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Governments co-fund low carbon economy projects in Newfoundland and Labrador

Lisa Dempster, the province’s minister minister responsible for the Newfoundland and Labrador Housing Corporation, speaks during a low carbon economy leadership fund announcement in St. John’s on Friday morning. Over the next four years, the federal and provincial governments will contribute a combined $89.4 million to support climate action programs. At left are Siobhan Coady, provincial minister of natural resources, Seamus O’Regan, federal minister of indigenous services, and Premier Dwight Ball.
Lisa Dempster, the province’s minister minister responsible for the Newfoundland and Labrador Housing Corporation, speaks during a low carbon economy leadership fund announcement in St. John’s on Friday morning. Over the next four years, the federal and provincial governments will contribute a combined $89.4 million to support climate action programs. At left are Siobhan Coady, provincial minister of natural resources, Seamus O’Regan, federal minister of indigenous services, and Premier Dwight Ball. - Joe Gibbons

Ottawa and the province commit to $89.4 million over four years

ST. JOHN'S, N.L. —

The Newfoundland and Labrador government and Ottawa are teaming up to support the province’s climate action programs.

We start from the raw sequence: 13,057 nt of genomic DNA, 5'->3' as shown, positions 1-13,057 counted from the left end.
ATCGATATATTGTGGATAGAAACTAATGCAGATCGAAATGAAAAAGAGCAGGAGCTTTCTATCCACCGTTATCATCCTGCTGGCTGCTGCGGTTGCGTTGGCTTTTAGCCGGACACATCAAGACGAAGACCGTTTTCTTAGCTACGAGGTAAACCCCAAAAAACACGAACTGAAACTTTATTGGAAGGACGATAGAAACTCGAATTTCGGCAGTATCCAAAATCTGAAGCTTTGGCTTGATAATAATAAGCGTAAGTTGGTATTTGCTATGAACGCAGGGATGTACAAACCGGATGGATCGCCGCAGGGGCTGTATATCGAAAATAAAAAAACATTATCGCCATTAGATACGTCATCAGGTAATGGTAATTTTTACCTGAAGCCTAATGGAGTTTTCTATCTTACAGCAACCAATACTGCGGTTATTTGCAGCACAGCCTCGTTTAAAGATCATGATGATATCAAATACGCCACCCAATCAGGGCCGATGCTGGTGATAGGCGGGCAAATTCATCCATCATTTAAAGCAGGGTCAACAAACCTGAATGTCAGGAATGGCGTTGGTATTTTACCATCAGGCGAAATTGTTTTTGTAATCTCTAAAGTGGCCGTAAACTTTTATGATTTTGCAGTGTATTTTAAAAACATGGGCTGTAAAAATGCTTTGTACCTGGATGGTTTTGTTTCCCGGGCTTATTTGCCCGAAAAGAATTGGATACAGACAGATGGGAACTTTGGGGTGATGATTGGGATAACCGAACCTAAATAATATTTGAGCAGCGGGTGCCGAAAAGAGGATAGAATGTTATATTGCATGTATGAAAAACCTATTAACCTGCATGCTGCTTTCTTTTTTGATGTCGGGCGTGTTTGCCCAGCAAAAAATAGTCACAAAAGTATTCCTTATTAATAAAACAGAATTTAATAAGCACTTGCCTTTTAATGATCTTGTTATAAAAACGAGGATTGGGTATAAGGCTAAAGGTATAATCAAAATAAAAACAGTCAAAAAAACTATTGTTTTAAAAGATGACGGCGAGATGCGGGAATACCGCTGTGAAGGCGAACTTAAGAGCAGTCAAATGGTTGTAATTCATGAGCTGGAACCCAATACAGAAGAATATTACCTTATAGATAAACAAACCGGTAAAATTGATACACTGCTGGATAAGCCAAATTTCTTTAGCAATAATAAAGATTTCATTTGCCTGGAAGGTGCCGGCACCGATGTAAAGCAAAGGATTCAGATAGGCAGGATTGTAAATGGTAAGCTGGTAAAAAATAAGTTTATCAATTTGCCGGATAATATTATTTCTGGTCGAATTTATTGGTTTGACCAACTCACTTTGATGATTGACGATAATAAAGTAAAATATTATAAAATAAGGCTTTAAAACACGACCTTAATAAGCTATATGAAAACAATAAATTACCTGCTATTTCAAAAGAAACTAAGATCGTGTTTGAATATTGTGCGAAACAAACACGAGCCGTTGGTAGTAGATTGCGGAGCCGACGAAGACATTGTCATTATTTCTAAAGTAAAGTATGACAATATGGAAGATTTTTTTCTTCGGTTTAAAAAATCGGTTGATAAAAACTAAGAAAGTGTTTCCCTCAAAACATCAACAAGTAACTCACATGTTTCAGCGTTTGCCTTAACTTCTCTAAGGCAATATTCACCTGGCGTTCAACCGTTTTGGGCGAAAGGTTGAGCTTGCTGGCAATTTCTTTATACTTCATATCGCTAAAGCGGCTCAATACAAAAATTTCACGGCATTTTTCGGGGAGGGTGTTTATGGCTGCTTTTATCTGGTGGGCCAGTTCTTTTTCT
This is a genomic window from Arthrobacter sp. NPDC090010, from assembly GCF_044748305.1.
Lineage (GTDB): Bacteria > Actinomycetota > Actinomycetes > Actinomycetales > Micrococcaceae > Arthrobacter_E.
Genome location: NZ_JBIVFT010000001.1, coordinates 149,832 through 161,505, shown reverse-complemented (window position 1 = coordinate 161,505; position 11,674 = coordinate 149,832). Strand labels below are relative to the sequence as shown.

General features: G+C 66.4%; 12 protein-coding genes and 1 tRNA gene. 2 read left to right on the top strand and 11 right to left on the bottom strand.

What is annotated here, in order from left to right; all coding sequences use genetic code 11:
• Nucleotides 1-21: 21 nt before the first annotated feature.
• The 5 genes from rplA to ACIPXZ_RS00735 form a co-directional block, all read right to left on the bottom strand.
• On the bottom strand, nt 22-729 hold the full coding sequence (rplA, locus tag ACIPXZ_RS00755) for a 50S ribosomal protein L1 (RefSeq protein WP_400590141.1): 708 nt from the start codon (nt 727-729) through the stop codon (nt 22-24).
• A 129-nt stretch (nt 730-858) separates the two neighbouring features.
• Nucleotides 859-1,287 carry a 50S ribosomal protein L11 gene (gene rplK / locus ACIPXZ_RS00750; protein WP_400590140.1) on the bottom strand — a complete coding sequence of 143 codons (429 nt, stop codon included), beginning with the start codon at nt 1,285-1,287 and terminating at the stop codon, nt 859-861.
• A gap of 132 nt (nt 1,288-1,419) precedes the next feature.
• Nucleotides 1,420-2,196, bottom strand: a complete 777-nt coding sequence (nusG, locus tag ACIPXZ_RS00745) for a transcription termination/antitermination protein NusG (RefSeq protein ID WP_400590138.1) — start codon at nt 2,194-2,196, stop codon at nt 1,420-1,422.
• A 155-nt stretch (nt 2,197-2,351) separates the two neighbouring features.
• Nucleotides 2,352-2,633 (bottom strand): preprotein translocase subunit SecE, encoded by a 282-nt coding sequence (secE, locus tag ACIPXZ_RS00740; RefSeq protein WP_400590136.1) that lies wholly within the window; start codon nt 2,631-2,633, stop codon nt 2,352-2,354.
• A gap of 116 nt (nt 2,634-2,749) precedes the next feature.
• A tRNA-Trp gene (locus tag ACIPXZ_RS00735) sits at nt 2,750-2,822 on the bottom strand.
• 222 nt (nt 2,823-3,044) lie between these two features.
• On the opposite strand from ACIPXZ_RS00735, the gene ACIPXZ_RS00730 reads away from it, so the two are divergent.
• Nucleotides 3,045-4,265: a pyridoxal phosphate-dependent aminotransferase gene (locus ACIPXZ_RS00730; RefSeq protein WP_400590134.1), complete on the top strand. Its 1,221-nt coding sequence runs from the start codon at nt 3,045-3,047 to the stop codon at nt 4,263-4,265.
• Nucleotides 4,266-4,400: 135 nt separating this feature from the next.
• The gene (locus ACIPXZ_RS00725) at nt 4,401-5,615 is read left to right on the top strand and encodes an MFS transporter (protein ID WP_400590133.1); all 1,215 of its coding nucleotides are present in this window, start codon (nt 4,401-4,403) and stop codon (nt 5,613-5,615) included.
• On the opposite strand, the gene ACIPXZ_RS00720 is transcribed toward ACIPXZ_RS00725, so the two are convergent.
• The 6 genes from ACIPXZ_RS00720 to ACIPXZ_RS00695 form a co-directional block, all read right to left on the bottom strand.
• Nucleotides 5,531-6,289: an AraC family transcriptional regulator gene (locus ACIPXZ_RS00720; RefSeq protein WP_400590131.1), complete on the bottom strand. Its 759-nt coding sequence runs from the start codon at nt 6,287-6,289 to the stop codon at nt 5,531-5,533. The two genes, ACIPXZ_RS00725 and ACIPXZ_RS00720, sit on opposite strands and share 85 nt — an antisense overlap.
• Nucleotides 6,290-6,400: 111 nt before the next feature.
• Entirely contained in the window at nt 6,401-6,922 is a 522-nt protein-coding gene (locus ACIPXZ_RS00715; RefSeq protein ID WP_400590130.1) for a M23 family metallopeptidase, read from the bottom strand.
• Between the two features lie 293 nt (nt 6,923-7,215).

Friday, both levels of government announced they are contributing close to $44 million each over the next four years for programs and projects that will reduce greenhouse gas (GHG) emissions in the province. The federal portion comes from Ottawa’s low carbon economy leadership fund.

The first two programs announced are the expansion of the home energy savings program and the energy efficiency and fuel switching in public buildings rogram.

The former will be expanded to include assistance for low-income homeowners who are using alternate heating sources such as propane, diesel or wood biomass; those reliant on electricity heating will continue to be eligible as well.

The province is in for $6.4 million with the feds tossing in $2.1 million.

The latter, meanwhile, will promote energy efficiency and fuel switching initiatives in government owned and operated buildings, including post-secondary institutions.

Ottawa takes on the lion’s share of investment here, to the tune of $8.75 million. The province is in for $4.37 million.

By 2030, the programs developed under the fund to date are expected to deliver 776,000 tonnes of cumulative greenhouse gas emissions reductions and 187 direct persons years of employment.  

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